15.
Rainy Day In Germany

Western wind, when wilt thou blow,
That the small rain down can rain?
- Anon.

Oh, shut up.
- W. Sanders


It wasn't raining Friday morning when I boarded the train for Trier but it looked as if it could at any minute and sure enough, on the way down toward the border, it started to rain. It was raining here and there all along the Moselle valley and the woods and fields were glistening wet. Patches of mist clung to the hillsides above Wasserbillig - the last Luxembourg town before the frontier - and across the river in Germany.


Luxembourg is indeed a small country but there is still a lot more of it than you'd think looking at the map. Very beautiful, too, at least the stretch between Luxembourg City and Wasserbillig: steep wooded hills and broad green valleys, a lot like northwest Arkansas or southwest Missouri.


This was obviously not the first rainy day they'd had; in fact by all accounts it had been a very wet spring for western Europe. The Moselle was running very high; as one with some knowledge of rivers, I guessed that it wouldn't take much more to have it out of its banks.


Sure enough, it was raining in Trier, though not hard, just a light sprinkle. I stood in front of the station for a moment, looking around. It didn't look particularly German or particularly anything else, just another smallish European city. It was hard for me to believe I was actually in Germany.

I went back inside and asked the guy at the information desk where I could get some money changed. He pointed. "Three hundred meters up the street," he said, in not too heavily accented English, "on the right, is a bank."

I walked up the street, hearing that line in my head, thinking: yep, I'm in Germany, all right...and the fact that he turned out to be full of shit (I paced it off; I have almost exactly a one-meter stride, and it was a lot more than three hundred meters) somehow reinforced rather than weakened the stereotype.

In fact the citizens of Trier seemed determined to make up for all the other nationalities that had failed to live up to expectations. I wasn't surprised to see German pedestrians waiting for a light to change even when the street was empty; but these people were doing it in the rain - which by now was beginning to really come down - and even the ones without hats or umbrellas stood there patiently getting soaked until the light turned green. One guy did come up and start to cross against the light; the others yelled at him and he turned and trotted back, making apologetic gestures to indicate he hadn't noticed.


All this Teutonic orderliness would have blown the minds of the Romans who used to garrison this town; in their time they were the forces of law and order and Germans were wild crazy bastards who lurked in the forests to the east and would eat your lunch if you gave them a chance. (A Roman general named Varus, the Custer of his day, lost three legions when he tried to get tough with the Germans. Augustus was so shaken by the news that he went around for days banging his head against the walls and crying, "Quintilius Varus, give me back my legions!" - but he didn't get crazy enough to try to get even.) There was a time when this place was Fort Apache....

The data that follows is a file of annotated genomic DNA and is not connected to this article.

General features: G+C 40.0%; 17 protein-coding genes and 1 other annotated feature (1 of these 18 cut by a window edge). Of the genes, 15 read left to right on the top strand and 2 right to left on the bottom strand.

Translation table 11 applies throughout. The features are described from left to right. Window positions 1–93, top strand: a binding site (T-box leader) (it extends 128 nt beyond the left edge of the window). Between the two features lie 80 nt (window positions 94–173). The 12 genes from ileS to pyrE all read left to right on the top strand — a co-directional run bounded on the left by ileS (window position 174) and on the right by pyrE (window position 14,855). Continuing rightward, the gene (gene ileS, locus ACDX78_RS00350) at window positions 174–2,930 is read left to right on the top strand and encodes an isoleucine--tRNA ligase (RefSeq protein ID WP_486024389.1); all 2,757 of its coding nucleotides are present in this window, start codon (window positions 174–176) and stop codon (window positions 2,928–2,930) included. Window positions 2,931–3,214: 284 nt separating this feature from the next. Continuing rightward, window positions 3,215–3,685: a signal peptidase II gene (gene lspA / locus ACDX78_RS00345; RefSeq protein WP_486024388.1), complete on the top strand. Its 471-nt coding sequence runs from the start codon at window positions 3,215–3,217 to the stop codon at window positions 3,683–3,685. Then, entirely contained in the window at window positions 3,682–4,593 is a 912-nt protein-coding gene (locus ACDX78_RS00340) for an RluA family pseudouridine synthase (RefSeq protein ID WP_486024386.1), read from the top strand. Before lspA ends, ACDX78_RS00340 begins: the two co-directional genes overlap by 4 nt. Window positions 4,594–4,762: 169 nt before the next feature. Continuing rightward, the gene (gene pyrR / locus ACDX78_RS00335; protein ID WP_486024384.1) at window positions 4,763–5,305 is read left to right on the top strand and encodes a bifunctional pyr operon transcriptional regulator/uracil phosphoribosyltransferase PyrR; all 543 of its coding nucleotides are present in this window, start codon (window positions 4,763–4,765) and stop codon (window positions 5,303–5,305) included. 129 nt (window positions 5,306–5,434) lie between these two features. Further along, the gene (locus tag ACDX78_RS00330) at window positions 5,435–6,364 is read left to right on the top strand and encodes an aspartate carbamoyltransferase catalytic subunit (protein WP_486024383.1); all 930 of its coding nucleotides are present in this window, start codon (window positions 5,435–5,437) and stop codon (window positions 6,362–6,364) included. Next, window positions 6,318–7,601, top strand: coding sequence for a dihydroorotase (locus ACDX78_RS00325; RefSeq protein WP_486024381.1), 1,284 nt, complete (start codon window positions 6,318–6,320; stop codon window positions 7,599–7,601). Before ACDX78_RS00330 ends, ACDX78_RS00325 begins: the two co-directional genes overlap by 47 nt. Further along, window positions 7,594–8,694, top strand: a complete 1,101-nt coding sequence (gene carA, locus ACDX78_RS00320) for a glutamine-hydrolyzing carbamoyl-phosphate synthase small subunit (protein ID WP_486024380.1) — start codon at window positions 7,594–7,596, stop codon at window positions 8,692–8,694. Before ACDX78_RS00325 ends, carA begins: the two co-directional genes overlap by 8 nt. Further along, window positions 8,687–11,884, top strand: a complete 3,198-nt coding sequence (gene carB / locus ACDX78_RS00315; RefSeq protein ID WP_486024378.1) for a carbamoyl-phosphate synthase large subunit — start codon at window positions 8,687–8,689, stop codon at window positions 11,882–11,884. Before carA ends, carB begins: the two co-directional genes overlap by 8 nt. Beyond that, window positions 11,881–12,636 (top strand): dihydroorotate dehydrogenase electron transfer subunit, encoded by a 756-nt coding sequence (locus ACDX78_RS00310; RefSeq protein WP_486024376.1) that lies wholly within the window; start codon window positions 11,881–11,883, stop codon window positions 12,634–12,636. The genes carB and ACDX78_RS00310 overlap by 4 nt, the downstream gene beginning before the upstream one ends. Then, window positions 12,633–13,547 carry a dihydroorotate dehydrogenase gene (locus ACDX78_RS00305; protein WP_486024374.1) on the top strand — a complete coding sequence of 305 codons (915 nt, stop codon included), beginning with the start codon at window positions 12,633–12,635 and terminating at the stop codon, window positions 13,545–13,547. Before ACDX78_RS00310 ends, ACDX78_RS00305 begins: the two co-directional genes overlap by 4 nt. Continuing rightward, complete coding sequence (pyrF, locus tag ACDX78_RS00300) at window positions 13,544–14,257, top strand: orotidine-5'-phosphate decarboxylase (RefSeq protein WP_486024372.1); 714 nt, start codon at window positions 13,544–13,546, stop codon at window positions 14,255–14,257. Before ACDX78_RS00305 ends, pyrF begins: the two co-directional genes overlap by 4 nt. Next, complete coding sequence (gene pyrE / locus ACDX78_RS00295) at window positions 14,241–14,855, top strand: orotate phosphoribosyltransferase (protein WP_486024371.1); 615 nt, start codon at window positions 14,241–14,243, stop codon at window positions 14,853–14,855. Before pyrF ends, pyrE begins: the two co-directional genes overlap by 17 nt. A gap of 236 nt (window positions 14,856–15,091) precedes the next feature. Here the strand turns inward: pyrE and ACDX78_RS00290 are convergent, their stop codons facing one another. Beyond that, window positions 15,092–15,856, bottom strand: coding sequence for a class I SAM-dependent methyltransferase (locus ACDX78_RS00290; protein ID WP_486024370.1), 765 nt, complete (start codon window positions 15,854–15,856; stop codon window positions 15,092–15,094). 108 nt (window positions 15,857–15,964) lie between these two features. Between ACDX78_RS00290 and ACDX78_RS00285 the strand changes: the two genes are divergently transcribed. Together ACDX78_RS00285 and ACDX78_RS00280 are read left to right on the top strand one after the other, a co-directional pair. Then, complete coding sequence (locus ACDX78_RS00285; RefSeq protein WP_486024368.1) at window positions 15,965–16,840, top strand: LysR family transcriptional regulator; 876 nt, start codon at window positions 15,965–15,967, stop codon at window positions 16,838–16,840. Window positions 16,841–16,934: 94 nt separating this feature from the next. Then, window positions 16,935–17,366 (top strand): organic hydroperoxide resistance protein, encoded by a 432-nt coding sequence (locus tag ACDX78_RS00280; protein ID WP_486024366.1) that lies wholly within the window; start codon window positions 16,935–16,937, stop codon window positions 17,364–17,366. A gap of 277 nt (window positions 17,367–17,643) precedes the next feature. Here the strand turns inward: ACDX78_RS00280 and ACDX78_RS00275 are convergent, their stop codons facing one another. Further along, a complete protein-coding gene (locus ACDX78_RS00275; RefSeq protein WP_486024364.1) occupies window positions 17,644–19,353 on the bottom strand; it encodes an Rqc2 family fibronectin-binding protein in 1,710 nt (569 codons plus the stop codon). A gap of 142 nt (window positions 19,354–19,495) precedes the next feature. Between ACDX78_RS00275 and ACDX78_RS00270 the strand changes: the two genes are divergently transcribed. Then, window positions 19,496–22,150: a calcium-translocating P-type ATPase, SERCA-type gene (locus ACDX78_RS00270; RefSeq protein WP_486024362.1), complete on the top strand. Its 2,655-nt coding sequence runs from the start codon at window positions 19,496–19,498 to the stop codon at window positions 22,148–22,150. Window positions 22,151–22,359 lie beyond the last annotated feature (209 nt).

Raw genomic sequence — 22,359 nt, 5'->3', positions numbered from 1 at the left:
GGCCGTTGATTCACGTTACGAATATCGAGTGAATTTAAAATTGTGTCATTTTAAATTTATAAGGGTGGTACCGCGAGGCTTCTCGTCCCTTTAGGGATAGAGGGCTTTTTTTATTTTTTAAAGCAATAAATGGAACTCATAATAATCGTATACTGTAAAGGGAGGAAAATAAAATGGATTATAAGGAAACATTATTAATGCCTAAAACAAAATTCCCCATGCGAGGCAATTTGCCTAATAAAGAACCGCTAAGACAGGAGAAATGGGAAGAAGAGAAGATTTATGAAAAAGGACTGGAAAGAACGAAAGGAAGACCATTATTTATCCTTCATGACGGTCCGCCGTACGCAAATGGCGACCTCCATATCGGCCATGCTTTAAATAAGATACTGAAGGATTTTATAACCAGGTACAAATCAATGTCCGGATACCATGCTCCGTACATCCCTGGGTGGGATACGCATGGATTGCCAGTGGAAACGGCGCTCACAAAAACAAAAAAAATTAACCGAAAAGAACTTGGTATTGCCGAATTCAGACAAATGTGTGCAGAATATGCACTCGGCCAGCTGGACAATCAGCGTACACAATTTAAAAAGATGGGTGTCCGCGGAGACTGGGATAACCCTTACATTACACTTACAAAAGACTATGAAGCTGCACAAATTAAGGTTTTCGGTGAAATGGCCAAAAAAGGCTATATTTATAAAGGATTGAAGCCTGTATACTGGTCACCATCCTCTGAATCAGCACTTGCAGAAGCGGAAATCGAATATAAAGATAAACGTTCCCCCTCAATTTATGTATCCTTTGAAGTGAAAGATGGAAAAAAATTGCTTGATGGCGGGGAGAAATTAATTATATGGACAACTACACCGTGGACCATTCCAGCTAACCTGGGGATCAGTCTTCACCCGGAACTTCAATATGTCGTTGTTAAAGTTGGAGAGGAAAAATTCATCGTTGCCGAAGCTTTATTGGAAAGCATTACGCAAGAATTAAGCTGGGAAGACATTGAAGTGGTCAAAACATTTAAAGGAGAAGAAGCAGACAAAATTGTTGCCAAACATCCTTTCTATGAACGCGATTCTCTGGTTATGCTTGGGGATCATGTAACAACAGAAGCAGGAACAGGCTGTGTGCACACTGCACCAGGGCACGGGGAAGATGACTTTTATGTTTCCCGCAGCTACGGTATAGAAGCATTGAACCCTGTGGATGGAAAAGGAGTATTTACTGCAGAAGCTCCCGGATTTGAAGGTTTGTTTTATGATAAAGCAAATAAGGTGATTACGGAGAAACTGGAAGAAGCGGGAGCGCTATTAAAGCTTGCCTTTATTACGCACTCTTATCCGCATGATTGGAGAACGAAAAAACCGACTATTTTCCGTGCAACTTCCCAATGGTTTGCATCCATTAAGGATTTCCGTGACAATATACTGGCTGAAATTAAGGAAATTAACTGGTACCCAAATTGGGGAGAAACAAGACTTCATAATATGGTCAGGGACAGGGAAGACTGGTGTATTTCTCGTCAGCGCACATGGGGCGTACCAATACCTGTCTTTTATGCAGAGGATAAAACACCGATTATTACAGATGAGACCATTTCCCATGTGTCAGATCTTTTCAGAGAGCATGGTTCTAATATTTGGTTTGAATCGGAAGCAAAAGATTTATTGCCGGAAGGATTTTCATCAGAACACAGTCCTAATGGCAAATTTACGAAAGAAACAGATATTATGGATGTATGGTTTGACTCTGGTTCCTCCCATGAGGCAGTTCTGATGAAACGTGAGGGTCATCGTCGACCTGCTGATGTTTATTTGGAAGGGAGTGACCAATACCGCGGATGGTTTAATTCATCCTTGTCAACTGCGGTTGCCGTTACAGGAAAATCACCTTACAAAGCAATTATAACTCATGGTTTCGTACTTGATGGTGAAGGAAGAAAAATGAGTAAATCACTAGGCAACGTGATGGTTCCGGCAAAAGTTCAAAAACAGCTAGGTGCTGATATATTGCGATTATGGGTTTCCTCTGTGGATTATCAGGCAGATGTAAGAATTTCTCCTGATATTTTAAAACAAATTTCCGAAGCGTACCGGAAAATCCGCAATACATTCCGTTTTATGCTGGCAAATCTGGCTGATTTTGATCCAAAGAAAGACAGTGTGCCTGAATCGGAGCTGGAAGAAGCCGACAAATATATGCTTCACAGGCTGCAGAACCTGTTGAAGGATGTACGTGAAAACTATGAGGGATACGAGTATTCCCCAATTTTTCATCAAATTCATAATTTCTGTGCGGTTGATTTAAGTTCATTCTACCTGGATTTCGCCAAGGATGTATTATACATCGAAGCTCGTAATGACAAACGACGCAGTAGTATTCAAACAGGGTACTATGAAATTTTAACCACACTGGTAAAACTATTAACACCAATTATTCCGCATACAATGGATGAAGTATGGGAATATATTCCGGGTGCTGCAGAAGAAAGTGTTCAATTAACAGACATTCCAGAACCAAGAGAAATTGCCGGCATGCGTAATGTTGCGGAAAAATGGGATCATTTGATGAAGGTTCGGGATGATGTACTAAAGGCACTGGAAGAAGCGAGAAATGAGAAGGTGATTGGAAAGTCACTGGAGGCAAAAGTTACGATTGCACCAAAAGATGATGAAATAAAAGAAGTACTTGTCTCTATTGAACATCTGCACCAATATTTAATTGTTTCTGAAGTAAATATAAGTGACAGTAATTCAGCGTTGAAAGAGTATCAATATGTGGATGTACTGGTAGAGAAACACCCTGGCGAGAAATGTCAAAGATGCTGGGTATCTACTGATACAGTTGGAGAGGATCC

Even so, the Romans held Trier for a long time, and made themselves at home in their usual dogged way. The so-called "Black Gate" (actually yellow sandstone, darkened by the grime of centuries) was built in the fourth century, and by then it was already an old town; some of the ruins here are a couple of centuries older than that, and there is an ampitheater that goes back to the first century; officially the town was founded in 15 BC, during Augustus's administration. Which is to say it was a going concern during the lifetime of Jesus Christ, which is pretty damn impressive when you think of it.

Roman ruins don't usually do much for me, because I saw so many of them in Turkey, but there was something different about this place. Maybe you expect Roman buildings in the Mediterranean lands, but not up here in the northern forests.

I didn't get to see all that much of Trier and its antiquities; by midday the rain was really bucketing down and even though I was reasonably dry under my plastic poncho (at least I'd had sense enough to bring it this time) it was stupid to be walking around when I couldn't really see anything. I ducked under a bus-stop shelter and while I was thinking things over a bus showed up with a sign: HAUPTBAHNHOF. Even I knew what that meant; I climbed aboard and rode back to the station.

Across from the station was a little café with chalkboard signs out front advertising various dishes. They were written in that funny-looking German longhand and I couldn't read anything but the prices; but I picked a cheap one and picked the sign up and went over to the window and held it up and pointed. The waitress looked out the window and after a moment nodded briskly and motioned me in and showed me to a table.

The dish turned out to be sauerkraut and a big sausage; a little predictable, maybe, but pretty good. (Not necessarily the best sauerkraut I've ever had, but pretty good.) As I washed it down with a can of excellent beer I noticed that the rain had stopped.